Upstate program aimed at addressing lack of psychiatrists in parts of New York honored by national psychiatric association
A program at Upstate Medical University designed to address the shortage of psychiatrists in rural areas of central and upstate New York has been honored by national psychiatric association.
Upstate’s Rural-Academic Partnership Program (URAPP) has been recognized by the American Psychiatric Association with a 2020 Psychiatric Services Achievement Bronze Award.
The award, presented in April, recognizes Upstate for using “collaboration and community engagement to extend psychiatric expertise to distressed populations and rural hospitals facing a shortage of mental health manpower.”
“We’re delighted to receive this honor for the community/rural track of our psychiatry residency program that addresses the need for well-trained psychiatrists in rural areas of Central New York,” said Zsuzsa Meszaros, PhD, MD, director of the residency program in the Department of Psychiatry and Behavioral Sciences. “Residents trained locally are more likely to enjoy working at rural settings and staying long term, which benefits underserved communities. We share this honor with many who have worked to make this program a success, especially Drs. Dewan, Gregory and Schwartz, and Mr. Blakeslee and leadership at our partner institutions.”
The program provides 6 rural medical institutions with the ability to partially fund a psychiatric resident in exchange for a five-year obligation from the resident to affiliate as an attending with the medical institution through Upstate’s Department of Psychiatry.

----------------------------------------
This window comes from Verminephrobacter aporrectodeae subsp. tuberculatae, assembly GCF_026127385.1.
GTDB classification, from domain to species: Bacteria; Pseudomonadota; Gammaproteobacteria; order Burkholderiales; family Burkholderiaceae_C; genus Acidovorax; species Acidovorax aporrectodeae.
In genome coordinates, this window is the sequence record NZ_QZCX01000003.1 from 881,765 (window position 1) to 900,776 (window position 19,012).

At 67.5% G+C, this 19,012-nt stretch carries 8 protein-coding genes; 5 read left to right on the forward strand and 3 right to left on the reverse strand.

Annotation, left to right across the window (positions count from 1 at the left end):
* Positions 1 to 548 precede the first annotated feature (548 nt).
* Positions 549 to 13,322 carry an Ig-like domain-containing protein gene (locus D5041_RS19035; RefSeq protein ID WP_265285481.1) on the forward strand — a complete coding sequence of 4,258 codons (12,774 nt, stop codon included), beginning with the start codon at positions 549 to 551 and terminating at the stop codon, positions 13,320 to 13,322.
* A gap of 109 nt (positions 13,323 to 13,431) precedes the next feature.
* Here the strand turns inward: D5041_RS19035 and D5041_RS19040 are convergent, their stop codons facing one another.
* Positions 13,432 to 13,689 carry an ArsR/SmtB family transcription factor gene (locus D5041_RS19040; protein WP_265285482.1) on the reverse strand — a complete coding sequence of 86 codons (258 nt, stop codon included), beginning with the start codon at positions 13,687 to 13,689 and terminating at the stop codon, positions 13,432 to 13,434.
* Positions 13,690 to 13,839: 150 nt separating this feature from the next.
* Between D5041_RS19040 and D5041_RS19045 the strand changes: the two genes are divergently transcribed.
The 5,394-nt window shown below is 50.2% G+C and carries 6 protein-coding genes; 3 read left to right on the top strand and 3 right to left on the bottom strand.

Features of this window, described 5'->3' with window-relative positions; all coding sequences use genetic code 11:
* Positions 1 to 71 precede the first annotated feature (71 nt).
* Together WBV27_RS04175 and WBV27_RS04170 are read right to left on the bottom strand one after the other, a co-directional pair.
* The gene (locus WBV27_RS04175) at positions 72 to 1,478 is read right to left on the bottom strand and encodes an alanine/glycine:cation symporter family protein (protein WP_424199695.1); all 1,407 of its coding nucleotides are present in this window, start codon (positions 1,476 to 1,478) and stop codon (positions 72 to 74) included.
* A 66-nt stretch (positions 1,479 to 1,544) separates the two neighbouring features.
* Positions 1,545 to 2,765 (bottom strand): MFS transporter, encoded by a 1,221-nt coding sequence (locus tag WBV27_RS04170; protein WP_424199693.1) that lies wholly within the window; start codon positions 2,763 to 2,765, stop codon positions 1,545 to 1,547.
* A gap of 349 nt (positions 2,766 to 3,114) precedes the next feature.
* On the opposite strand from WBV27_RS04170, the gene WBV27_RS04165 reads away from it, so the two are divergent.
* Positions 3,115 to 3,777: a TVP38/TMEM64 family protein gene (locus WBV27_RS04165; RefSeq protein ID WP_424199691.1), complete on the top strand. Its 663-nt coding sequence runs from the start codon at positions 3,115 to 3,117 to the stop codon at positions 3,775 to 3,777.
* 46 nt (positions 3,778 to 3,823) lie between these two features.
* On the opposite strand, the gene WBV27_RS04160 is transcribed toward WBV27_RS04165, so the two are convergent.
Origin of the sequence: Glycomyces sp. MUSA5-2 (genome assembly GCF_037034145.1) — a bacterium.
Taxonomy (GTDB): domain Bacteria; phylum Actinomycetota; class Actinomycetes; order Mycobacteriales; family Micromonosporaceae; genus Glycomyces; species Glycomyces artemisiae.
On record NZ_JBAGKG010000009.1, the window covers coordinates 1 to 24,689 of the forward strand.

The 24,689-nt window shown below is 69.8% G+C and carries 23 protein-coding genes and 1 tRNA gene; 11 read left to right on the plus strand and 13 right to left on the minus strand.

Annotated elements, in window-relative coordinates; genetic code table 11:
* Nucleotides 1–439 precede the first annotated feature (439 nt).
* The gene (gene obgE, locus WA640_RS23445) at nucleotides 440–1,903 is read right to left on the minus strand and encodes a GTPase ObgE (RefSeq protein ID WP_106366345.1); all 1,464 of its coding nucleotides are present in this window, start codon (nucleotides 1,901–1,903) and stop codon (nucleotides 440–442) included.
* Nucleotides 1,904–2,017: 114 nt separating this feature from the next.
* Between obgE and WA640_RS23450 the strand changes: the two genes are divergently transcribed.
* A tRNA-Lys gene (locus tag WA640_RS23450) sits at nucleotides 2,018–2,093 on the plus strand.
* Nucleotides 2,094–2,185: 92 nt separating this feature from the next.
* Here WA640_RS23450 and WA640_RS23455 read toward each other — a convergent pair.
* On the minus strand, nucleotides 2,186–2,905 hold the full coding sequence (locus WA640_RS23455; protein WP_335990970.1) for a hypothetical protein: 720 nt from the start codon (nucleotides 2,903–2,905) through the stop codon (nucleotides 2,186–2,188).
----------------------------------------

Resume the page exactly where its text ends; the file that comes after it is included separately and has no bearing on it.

During the residency portion of the program, psychiatric residents will spend several months each year assisting at their institutions’ inpatient psychiatric and outpatient adult psychiatry clinics. Upon completion of their residency training, the individual becomes an attending physician at their partner institution.
URAPP began in 2015 in part to address the physician shortage, especially in rural communities. The Association of American Medical Colleges projects a physician shortfall of 122,000 by 2032. Compounding the problem, especially for psychiatry, is the lack of federally funded residency programs.
One of the first residents to complete the program is now employed as an attending physician at Samaritan Medical Center. Thirteen other individuals are in the process of completing their residency or post-residency service obligations.
In addition to Samaritan Medical Center, the other institutions connected with URAPP are Binghamton General Hospital, Oswego Hospital, St. Lawrence Psychiatric Center, Mohawk Valley Psychiatric Center and Mohawk Valley Health System, St. Luke’s campus.